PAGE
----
Company urges appeals court to lift halt to pipeline work
NEW ORLEANS (AP) — A company building a crude oil pipeline in Louisiana asked a federal appeals court Tuesday for an order that would allow it to immediately resume construction work in an environmentally fragile swamp.
A three-judge panel from the 5th U.S. Circuit Court of Appeals didn’t immediately rule after hearing arguments from attorneys for Bayou Bridge Pipeline LLC and environmental groups opposed to the project. The company is seeking an emergency stay that would lift a court-ordered halt in pipeline construction in the Atchafalaya Basin.
Company attorney Miguel Estrada said “time is of the essence” because water levels in the basin are rising due to the rainy reason. A permit issued by the U.S. Army Corps of Engineers requires the company to stop construction if river levels reach a certain height.
Estrada said the company could resume work for weeks before water levels reach that threshold and possibly remain above it for several months.
“We’re hoping we can make up the lost time,” he added.
In court filings, environmental groups’ lawyers said water levels already have reached a level that makes it unlawful for the company to resume pipeline construction in the basin.
After the hearing, however, Earthjustice attorney Jan Hasselman said the company can still do “a whole lot of damage” if the 5th Circuit lifts the stay and allows the company to resume clearing a path for the pipeline in most of the basin.
“What they wouldn’t be able to do is actually finish the pipeline because they’re prohibited from digging under the levees in a couple other places,” he added. “We’re in flood season. They can’t finish the project until the end of the year at the very best, so there’s no reason to lift the injunction.”
On Feb. 23, U.S. District Judge Shelly Dick sided with environmental groups and issued a preliminary injunction that suspended work in the basin until the groups’ lawsuit is resolved. The judge concluded the Bayou Bridge pipeline project’s irreversible environmental damage outweighs the economic harm that a delay brings to the company. And last Thursday, she refused to suspend her own ruling while the company appeals it.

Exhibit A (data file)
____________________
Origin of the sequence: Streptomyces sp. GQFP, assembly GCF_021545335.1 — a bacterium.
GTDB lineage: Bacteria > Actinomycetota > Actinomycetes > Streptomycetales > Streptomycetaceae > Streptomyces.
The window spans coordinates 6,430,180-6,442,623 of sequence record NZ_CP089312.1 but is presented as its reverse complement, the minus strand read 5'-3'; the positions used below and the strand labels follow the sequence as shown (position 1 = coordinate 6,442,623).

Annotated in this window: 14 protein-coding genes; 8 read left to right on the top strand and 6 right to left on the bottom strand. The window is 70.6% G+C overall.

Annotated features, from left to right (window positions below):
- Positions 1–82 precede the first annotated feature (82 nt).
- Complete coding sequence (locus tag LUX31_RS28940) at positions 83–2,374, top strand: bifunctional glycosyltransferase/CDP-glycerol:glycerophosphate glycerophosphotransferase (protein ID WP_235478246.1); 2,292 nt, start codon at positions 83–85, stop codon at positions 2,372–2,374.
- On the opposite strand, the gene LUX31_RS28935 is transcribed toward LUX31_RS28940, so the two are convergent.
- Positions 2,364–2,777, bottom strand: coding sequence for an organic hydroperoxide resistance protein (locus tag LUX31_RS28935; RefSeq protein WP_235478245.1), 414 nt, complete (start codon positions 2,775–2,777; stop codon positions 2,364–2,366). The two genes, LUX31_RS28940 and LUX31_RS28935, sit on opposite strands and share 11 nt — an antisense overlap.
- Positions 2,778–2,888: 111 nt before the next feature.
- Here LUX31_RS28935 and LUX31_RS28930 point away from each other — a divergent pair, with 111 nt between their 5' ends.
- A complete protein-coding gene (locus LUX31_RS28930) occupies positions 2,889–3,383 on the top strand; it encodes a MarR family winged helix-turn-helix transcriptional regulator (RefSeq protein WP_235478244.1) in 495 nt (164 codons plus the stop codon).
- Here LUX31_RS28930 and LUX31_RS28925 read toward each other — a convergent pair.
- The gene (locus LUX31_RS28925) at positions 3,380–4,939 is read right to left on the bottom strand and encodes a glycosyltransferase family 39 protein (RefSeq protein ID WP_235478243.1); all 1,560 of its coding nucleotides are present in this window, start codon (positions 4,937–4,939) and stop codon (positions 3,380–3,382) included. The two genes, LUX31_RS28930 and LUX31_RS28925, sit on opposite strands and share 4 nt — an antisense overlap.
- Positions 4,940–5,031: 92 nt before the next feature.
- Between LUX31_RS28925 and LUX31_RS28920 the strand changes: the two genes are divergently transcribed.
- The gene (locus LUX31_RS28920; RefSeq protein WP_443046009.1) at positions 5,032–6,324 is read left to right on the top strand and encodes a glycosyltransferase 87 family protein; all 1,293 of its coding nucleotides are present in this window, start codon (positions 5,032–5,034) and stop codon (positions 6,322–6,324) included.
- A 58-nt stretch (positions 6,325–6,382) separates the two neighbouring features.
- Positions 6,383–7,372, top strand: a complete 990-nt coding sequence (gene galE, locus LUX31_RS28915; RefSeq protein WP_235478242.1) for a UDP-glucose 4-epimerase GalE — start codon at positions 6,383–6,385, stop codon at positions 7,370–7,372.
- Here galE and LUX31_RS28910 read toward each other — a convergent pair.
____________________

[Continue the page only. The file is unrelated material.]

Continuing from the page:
In court filings, company attorneys claim Dick’s ruling “fails the basic requirements” for issuing such an order.
Judge W. Eugene Davis of the 5th Circuit said he hasn’t heard much opposition to the judge’s finding that the project was causing permanent harm to the basin.
“The real issue is whether the mitigation is appropriate,” he added.
The company argues the Corps adequately considered measures to mitigate damage and offset the project’s impacts. Environmental groups say Dick correctly concluded that the Corps failed to adequately analyze and explain its decision to allow Bayou Bridge to mitigate the destruction of swampland by purchasing “mitigation credits” in an area 55 miles (88 kilometers) from the project site.
The basin accounts for approximately 23 miles (37 kilometers) of the pipeline’s 162-mile-long (261-kilometer) path from Lake Charles to St. James Parish.
Dick’s order only applies to the basin and doesn’t prevent the company from working elsewhere along the route.
Sierra Club and other environmental groups sued the Corps of Engineers in January, saying it violated the Clean Water Act and other environmental laws when it approved a permit for the project.
Dick said the project potentially threatens the hydrology of the basin and “poses the threat of destruction of already diminishing wetlands.” She also agreed with environmental groups that centuries-old “legacy” trees can’t be replaced once they’re cut down.
Bayou Bridge Pipeline LLC is a joint venture of Houston-based Phillips 66 and Dallas-based Energy Transfer Partners, the company whose construction of the Dakota Access pipeline provoked violent clashes between protesters and police in North Dakota in 2016 and 2017. The Bayou Bridge pipeline is the last link in a network connecting the Bakken oil fields in North Dakota with Louisiana refineries and export terminals.